A feasibility assessment includes extensive consultation and is designed to help determine whether establishing a national marine conservation area reserve is both practical and desirable. The feasibility assessment provides the opportunity for partners, stakeholders and the public to contribute information and share knowledge and expertise.

The result of the feasibility assessment will inform future decisions about whether the proposal will continue and under what terms and conditions, including proposed boundaries. If the feasibility assessment process demonstrates support for a national marine conservation area reserve, establishment agreements with the concerned provincial and First Nations governments are negotiated to set out the terms and conditions under which the national marine conservation area reserve will be established and managed.

Alignment with Marine Protected Area Network Planning

A national marine conservation area reserve in the Central Coast is considered to be an important element of the potential marine protected area network being planned for the Pacific Region’s Northern Shelf Bioregion. Parks Canada, BC, and the Heiltsuk, Kitasoo/Xai’xais, Nuxalk, and Wuikinuxv Nations are partners in the development of this planned approach to marine conservation in the Northern Shelf.  Consultation on this broader network process is anticipated later in 2021 with the goal of completing the Network Action Plan by June 2022. Input from this consultation will provide important feedback for consideration in the Central Coast National Marine Conservation Area Reserve feasibility assessment process.

Next Steps

Parks Canada, the Government of British Columbia and the Heiltsuk, Kitasoo/Xai’xais, Nuxalk, and Wuikinuxv Nations will work to determine if the establishment of a proposed national marine conservation area reserve is feasible. This work will involve engagement with other government departments, including Fisheries and Oceans Canada and Transport Canada, as they will continue to manage for marine conservation, public safety, fisheries, and shipping within the national marine conservation area reserve, if implemented.

Now that the MOU is signed, the next step is the establishment of a Steering Committee and development of a work plan to ensure that adequate studies and stakeholder consultation is undertaken to assess the socio-economic, cultural, environmental and ecosystem benefits and impacts of establishing a protected area in the Central Coast of British Columbia.


Toyota: Feasibility Study on the Receiving and Distribution Business of Imported Hydrogen in Chubu Regio

Sumitomo Corporation, Chiyoda Corporation, Toyota Motor Corporation, Japan Research Institute, Limited, and Sumitomo Mitsui Banking Corporation (collectively, “Joint Contractors”) have been appointed by the New Energy and Industrial Technology Development Organization (“NEDO”) to conduct a feasibility study on the receiving and distribution business of hydrogen in Chubu Region (“Study”). NEDO selected the Joint Contractors in the public offeriing for “Development of Technologies for Realizing a Hydrogen Society/Regional Hydrogen Utilization Technology Development/Hydrogen Production and Utilization Potential Research” and the Study is scheduled to be conducted during FY2021 and FY2022.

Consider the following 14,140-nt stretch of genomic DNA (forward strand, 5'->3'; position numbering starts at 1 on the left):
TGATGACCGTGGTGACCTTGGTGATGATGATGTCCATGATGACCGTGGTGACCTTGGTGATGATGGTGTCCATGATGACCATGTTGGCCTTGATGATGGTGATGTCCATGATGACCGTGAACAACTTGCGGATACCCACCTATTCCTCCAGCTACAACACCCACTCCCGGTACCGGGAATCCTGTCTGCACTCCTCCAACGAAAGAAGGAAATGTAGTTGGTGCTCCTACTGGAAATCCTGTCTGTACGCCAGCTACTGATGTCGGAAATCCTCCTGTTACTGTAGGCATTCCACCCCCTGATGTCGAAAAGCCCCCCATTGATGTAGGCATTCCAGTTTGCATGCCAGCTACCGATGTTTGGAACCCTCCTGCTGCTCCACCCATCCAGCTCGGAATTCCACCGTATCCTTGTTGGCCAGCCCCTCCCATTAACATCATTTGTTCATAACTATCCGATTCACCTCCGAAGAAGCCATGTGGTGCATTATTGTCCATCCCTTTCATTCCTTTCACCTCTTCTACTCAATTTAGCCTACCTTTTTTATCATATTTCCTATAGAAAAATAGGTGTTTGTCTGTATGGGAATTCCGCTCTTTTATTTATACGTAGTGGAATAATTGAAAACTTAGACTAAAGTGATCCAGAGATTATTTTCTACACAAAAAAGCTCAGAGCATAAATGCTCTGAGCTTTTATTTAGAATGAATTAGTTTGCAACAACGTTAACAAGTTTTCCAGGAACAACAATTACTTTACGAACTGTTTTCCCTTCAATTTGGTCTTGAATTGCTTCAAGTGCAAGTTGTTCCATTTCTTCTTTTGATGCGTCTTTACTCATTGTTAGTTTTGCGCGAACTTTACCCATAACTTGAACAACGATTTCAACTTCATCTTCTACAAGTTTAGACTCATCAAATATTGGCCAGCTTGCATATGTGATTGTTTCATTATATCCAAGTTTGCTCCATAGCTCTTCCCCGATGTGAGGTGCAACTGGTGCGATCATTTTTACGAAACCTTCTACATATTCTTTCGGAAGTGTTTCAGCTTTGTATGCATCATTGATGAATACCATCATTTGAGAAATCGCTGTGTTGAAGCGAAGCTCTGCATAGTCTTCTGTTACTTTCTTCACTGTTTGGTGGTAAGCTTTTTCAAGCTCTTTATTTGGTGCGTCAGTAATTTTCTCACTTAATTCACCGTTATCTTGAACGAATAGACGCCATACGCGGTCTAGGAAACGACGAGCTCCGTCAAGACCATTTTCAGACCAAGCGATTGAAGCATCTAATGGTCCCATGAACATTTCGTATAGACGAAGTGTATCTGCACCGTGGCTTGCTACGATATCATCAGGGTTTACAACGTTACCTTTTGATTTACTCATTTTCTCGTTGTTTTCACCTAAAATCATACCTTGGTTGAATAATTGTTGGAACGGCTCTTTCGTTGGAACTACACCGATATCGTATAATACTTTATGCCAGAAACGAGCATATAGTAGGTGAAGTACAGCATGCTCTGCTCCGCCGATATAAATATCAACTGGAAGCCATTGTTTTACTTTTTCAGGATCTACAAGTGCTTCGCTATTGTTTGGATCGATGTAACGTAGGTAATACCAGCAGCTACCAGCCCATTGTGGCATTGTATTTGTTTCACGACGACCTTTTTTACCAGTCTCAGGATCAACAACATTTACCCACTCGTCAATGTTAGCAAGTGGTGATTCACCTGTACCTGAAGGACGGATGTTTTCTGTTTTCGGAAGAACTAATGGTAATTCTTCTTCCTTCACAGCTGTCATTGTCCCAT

In order to promote the utilization of hydrogen in Japan, it is essential not only to produce hydrogen domestically, but also to import large volumes of hydrogen from cost competitive areas. To materialize large volume of imports, it is important to build supply chains from import terminals to demand locations, and to put priority on identifying challenges and find its solutions.

Building on the previous study of potential hydrogen demand in Chubu region by the Hydrogen Utilization Study Group (“Study Group”) conducted in February 2021, this Study will focus on developing a large-scale hydrogen supply chain. The Study will also address the economic viability of the large-scale receving and distribution business and sort out financial, technical and regulatory challenges for commercialization assuming that hydrogen is imported in the Chubu region.

Iwatani Corporation, Chubu Electric Power Co., Inc., Toho Gas Co., Ltd., Air Liquide Japan G.K., and Mitsubishi Chemical Corporation (collectively “Cooperation Companies”), as a member of Chubu Hydrogen Utilization, and Joint Contractors have formed the consortium to complete this Study. And also cooperation of other member companies in the Study Group (Idemitsu Kosan Co., Ltd., ENEOS Corporation, Kawasaki Heavy Industries, Ltd., JFE Engineering Corporation, Nippon Steel Corporation) is expected to deepen the Study.

To achieve the Study Group’s goal, “Social implementation of hydrogen in Chubu Region in 2025” in line with carbon neutrality in Japan in 2050, further progress toward FEED (Front End Engineering Design) stage will be considered with the completion of this Study.

Topic: Press release summary